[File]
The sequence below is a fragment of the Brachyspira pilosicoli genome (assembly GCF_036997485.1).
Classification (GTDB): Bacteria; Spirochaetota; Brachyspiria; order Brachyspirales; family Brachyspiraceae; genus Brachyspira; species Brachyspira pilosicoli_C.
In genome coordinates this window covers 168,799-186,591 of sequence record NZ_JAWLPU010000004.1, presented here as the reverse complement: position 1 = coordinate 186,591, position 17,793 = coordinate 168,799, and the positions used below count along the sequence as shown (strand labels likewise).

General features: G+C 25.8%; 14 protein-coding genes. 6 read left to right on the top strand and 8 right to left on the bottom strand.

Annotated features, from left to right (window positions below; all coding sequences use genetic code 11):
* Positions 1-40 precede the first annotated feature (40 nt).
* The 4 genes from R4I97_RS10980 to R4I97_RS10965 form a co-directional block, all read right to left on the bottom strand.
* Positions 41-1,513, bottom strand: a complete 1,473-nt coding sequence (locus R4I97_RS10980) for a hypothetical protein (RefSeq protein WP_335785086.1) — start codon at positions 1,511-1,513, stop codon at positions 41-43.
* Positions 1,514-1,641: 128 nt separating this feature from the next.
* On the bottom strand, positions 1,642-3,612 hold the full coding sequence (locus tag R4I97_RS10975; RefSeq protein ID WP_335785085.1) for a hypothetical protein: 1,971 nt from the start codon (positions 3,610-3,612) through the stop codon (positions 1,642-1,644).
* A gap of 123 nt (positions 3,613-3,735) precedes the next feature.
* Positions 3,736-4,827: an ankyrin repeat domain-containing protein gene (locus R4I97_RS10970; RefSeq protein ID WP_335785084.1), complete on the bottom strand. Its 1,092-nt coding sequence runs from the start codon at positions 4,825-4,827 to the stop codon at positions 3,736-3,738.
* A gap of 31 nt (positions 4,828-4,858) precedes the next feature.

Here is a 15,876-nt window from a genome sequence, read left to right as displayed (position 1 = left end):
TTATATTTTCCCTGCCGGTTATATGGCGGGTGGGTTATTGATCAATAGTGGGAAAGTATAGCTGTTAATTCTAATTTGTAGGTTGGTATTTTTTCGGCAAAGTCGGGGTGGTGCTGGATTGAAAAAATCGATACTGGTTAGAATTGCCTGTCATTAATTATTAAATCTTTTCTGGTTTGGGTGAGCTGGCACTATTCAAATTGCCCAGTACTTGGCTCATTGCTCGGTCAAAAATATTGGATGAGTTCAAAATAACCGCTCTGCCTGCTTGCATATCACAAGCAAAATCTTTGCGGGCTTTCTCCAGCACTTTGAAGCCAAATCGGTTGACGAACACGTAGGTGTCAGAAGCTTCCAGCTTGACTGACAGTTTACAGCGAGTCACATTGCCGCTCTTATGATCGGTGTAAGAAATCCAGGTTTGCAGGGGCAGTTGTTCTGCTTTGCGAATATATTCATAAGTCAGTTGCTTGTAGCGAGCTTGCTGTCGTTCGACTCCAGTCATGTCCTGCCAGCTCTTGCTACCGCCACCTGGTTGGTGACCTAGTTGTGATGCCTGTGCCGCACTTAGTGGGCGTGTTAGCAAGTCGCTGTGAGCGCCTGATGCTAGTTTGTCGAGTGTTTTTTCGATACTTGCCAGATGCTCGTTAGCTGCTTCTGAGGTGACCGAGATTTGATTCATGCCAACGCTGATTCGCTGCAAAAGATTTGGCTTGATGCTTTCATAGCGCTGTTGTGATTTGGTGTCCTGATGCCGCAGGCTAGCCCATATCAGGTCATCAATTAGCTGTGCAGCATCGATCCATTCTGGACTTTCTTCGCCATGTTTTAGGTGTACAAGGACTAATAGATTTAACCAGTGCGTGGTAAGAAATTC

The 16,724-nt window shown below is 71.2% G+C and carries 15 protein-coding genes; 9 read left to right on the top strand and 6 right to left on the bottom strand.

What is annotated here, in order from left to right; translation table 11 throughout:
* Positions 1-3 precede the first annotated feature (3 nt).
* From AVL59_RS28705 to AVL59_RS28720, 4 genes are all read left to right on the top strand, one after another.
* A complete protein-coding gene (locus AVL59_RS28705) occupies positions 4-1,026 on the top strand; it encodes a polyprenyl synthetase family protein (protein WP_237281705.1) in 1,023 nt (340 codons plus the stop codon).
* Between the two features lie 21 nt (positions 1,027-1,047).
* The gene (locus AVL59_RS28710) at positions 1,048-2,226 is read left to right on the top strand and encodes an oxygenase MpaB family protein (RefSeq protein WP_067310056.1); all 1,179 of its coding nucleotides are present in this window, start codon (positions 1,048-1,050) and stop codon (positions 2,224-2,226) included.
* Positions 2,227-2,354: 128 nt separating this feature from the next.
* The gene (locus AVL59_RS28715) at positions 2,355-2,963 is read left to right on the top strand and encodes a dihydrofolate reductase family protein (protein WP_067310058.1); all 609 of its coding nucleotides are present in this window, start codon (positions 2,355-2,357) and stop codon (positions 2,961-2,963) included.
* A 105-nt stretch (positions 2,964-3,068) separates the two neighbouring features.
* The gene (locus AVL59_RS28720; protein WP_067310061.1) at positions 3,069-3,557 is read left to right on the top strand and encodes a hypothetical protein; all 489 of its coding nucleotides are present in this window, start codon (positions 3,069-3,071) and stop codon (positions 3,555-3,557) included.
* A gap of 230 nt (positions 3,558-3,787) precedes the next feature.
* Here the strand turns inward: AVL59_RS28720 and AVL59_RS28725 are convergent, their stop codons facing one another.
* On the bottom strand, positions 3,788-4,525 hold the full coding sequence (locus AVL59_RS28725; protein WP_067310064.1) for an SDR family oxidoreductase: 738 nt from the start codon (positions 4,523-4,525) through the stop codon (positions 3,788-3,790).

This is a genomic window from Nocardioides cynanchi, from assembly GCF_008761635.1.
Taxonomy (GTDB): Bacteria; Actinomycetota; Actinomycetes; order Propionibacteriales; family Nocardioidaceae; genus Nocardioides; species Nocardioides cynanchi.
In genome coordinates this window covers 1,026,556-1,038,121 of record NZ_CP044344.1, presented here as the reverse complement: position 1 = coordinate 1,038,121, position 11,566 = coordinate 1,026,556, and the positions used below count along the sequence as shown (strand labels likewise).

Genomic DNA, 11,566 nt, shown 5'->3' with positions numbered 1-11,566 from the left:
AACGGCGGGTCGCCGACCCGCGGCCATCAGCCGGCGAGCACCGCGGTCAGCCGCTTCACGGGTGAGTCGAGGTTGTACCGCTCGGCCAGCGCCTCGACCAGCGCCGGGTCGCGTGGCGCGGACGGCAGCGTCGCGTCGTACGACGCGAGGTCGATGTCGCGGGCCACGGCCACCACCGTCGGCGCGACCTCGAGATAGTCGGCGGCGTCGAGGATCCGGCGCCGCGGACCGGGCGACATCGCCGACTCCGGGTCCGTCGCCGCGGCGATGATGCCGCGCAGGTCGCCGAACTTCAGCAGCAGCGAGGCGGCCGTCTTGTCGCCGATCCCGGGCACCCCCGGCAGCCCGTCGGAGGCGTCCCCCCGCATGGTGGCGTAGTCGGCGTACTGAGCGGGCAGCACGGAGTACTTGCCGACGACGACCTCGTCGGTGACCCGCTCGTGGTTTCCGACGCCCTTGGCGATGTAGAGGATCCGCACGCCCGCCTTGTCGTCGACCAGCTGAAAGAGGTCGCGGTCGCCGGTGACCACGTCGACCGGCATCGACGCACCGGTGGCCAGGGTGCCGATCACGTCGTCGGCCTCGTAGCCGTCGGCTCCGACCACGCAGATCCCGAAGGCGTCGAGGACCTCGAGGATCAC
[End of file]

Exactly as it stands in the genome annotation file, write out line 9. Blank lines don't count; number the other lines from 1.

* Positions 1,514-1,641: 128 nt separating this feature from the next.